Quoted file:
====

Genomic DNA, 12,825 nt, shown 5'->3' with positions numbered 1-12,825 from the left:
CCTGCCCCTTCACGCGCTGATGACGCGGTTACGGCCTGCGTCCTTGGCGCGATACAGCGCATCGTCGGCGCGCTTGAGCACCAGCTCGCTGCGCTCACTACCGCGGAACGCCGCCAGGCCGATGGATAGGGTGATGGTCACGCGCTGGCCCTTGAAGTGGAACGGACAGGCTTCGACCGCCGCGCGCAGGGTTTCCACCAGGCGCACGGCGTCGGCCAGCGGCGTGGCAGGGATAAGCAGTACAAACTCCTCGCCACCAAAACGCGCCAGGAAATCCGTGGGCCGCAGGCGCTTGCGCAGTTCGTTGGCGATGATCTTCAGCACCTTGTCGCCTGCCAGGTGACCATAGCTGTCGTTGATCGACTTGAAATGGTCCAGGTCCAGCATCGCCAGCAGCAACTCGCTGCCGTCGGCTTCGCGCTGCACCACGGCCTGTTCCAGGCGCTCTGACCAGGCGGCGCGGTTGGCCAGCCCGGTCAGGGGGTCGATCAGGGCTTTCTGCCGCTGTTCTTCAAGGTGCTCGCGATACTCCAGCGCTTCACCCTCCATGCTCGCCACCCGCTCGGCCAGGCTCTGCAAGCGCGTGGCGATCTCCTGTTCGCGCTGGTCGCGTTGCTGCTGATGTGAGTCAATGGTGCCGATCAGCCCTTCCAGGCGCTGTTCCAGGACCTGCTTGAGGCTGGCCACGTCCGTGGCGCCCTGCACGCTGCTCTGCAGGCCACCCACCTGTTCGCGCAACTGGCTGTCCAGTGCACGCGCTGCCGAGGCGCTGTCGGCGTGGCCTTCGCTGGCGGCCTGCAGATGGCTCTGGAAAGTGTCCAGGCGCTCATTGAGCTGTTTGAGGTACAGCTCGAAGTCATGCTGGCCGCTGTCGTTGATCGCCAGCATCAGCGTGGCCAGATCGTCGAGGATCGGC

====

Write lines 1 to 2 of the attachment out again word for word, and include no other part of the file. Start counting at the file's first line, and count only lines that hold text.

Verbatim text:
Genomic DNA, 12,825 nt, shown 5'->3' with positions numbered 1-12,825 from the left:
CCTGCCCCTTCACGCGCTGATGACGCGGTTACGGCCTGCGTCCTTGGCGCGATACAGCGCATCGTCGGCGCGCTTGAGCACCAGCTCGCTGCGCTCACTACCGCGGAACGCCGCCAGGCCGATGGATAGGGTGATGGTCACGCGCTGGCCCTTGAAGTGGAACGGACAGGCTTCGACCGCCGCGCGCAGGGTTTCCACCAGGCGCACGGCGTCGGCCAGCGGCGTGGCAGGGATAAGCAGTACAAACTCCTCGCCACCAAAACGCGCCAGGAAATCCGTGGGCCGCAGGCGCTTGCGCAGTTCGTTGGCGATGATCTTCAGCACCTTGTCGCCTGCCAGGTGACCATAGCTGTCGTTGATCGACTTGAAATGGTCCAGGTCCAGCATCGCCAGCAGCAACTCGCTGCCGTCGGCTTCGCGCTGCACCACGGCCTGTTCCAGGCGCTCTGACCAGGCGGCGCGGTTGGCCAGCCCGGTCAGGGGGTCGATCAGGGCTTTCTGCCGCTGTTCTTCAAGGTGCTCGCGATACTCCAGCGCTTCACCCTCCATGCTCGCCACCCGCTCGGCCAGGCTCTGCAAGCGCGTGGCGATCTCCTGTTCGCGCTGGTCGCGTTGCTGCTGATGTGAGTCAATGGTGCCGATCAGCCCTTCCAGGCGCTGTTCCAGGACCTGCTTGAGGCTGGCCACGTCCGTGGCGCCCTGCACGCTGCTCTGCAGGCCACCCACCTGTTCGCGCAACTGGCTGTCCAGTGCACGCGCTGCCGAGGCGCTGTCGGCGTGGCCTTCGCTGGCGGCCTGCAGATGGCTCTGGAAAGTGTCCAGGCGCTCATTGAGCTGTTTGAGGTACAGCTCGAAGTCATGCTGGCCGCTGTCGTTGATCGCCAGCATCAGCGTGGCCAGATCGTCGAGGATCGGC